Gates cash for AIDS fight to stop in 2013
The decade-long flow of funds from the Bill and Melinda Gates Foundation into India’s HIV control efforts will stop from June 2013, a foundation official said today, intensifying fears among sections of health activists about the future of the programme.
Avahan was the first large-scale health initiative in India to be supported by the foundation, said to be t he world’s largest philanthropic organisation, and will be the first to be closed if it sticks to the deadline announced today.
Over the past five years, the foundation has also directly or indirectly funded several public health programmes, such as polio control, maternal and child health and tobacco control.
The Gates Foundation, which has funded targeted HIV prevention programmes in India since 2003, hopes to hand over the responsibility of continuing these programmes to the National AIDS Control Organisation (Naco) by June next year, the foundation’s country director Ashok Alexander said.
“We can’t fund the programme forever. It is always better to hand over the responsibility to the government and the community,” Alexander said. “But we would continue providing technical assistance to the government until early 2014,” he said.
Bill Gates himself had hinted during a visit to India three years ago that his philanthropic foundation would eventually scale down its support to efforts to curb the spread of HIV in India and increase its funding to other areas such as mother and child health. But this is the first time a specific time frame is being set.
The foundation’s Avahan AIDS initiative has committed $338 million (around Rs 1,818 crore), supporting HIV prevention activities such as condom promotion, empowerment of sex workers, education of high-risk groups such as men who have sex with men, users of narcotic drugs and truck drivers. A research study released last year had shown that the Avahan initiative may have helped India prevent about 100,000 HIV infections over a five-year period.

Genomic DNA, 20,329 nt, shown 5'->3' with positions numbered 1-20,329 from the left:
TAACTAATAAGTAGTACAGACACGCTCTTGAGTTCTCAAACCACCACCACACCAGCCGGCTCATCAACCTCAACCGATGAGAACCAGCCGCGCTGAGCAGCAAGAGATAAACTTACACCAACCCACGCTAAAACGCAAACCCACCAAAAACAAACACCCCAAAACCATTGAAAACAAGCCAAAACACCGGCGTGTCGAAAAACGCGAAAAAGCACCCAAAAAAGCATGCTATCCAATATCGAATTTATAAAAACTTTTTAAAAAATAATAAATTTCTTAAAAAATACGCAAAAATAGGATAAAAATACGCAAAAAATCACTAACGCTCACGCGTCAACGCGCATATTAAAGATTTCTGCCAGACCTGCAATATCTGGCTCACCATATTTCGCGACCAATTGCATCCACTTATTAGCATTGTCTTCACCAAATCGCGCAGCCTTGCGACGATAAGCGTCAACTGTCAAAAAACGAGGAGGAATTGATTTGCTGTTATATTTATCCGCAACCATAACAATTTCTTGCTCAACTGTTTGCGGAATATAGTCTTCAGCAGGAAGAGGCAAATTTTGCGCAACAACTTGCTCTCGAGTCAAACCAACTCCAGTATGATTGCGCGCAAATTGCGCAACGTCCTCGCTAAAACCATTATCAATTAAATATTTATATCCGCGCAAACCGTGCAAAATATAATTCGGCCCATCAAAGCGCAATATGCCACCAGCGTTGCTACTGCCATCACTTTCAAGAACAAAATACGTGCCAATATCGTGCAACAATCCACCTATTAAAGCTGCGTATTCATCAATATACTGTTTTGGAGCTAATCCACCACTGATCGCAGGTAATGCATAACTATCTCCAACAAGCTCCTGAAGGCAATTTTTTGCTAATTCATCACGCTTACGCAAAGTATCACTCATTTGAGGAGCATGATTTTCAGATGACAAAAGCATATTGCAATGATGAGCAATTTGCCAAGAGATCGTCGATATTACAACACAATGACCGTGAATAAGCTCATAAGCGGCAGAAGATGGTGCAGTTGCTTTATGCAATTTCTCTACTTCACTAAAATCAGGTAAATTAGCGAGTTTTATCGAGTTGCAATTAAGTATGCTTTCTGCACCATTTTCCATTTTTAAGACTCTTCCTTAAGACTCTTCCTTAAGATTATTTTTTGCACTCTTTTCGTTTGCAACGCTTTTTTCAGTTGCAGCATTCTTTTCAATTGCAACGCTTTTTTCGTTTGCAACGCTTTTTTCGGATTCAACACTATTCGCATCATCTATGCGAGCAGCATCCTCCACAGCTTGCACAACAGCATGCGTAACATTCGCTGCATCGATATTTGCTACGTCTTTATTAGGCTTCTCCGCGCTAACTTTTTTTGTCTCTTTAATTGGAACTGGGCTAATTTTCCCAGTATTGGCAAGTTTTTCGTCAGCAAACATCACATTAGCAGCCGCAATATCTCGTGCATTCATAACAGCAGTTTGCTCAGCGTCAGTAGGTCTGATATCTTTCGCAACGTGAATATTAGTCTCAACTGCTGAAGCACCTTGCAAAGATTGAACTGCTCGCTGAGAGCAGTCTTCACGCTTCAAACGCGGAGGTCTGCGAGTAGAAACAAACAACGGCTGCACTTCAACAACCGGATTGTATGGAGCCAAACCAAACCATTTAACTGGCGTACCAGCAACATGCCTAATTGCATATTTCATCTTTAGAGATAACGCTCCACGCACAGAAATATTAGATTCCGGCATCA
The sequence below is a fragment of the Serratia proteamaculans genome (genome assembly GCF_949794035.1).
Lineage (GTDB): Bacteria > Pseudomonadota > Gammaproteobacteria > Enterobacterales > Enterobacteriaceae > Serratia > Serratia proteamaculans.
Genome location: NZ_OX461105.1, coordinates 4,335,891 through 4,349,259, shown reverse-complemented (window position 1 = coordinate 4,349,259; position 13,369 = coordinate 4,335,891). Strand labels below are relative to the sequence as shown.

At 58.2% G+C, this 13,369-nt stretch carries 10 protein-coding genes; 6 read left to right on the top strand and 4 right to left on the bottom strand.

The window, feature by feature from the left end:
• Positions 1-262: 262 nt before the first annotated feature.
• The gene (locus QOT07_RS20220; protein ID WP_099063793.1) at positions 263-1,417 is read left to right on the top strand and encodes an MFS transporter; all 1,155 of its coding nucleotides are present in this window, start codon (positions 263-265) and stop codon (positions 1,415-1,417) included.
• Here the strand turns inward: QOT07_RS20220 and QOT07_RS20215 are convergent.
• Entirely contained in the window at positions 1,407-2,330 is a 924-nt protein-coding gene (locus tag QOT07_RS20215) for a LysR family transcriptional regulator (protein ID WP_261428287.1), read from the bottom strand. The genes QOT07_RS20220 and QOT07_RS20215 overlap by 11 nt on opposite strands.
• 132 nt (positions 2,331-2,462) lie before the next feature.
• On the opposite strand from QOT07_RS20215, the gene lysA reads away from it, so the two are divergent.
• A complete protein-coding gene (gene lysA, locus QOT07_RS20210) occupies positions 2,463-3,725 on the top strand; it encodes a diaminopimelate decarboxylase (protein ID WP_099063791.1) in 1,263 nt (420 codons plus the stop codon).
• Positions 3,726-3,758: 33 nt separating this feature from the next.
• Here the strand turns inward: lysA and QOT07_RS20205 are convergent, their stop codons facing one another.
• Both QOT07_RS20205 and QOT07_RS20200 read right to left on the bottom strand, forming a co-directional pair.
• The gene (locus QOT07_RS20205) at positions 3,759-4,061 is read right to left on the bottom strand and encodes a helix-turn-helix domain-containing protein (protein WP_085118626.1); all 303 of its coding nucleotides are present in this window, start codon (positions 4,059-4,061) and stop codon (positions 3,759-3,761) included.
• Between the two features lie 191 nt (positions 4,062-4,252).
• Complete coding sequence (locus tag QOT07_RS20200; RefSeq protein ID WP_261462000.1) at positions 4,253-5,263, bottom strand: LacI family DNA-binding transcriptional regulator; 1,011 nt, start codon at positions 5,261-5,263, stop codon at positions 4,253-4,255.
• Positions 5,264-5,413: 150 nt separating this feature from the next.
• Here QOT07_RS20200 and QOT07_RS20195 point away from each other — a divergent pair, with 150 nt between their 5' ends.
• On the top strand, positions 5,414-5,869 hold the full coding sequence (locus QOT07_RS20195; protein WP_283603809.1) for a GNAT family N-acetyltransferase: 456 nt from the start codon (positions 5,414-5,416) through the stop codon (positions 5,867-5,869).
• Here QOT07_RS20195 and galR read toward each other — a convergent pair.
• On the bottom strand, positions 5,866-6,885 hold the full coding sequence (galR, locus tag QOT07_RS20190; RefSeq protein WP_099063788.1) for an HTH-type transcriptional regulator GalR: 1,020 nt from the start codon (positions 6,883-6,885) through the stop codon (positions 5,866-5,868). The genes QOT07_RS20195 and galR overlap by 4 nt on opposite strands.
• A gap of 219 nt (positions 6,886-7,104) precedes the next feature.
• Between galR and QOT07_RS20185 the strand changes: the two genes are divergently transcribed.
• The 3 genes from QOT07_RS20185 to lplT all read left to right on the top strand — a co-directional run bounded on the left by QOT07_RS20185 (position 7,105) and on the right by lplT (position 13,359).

But the foundation’s announcement to withdraw from HIV control efforts in India has kindled concerns that the government, already facing a gap in funding for AIDS control, may not be in a position to run the foundation’s activities on the lines that it has established.
“There is this pervasive feeling that the foundation set up a high-cost, five-star programme that the government will find hard to continue on a sustainable basis,” said Kajal Bhardwaj, a lawyer and health activist who has been tracking India’s AIDS control efforts for several years.
“The decision by the foundation, along with other donors, to shift priorities away from HIV may provide a bitter lesson to the government and to the communities that have benefited from the programme,” Bhardwaj said.
A former Indian health secretary who is currently a UN special envoy for HIV had pointed out in the British Medical Journal two years ago that overhead costs Avahan incurs in the senior managerial cadre was an area of concern for India’s Naco.
“Avahan spends $18 per beneficiary on these overheads, whereas Naco spends $5 per beneficiary,” J.V.R. Prasada Rao had written in a commentary in the Journal on the options for a transition to a publicly funded programme.
But the foundation says it has developed a transition plan with the government that will ensure that the quality of services being offered to communities are not affected.
“We have a memorandum of understanding with the government for a phased transition over five years with complete cost alignment, and we are in the last phase of this transition,” the foundation said in a statement today. “We are privileged to partner with Naco on such a deliberate transition to ensure minimal disruption to quality of services provided to communities on the ground.”
Naco had received a plan outlay of Rs 1,700 crore for 2011-12, against a projection of Rs 2,466 crore. However, its actual expenditure in 2011-12 was lower than the outlay.
The parliamentary standing committee on health had in a report tabled in parliament last month had expressed its concern that Naco has for the past three years under-utilized its budgeted funds.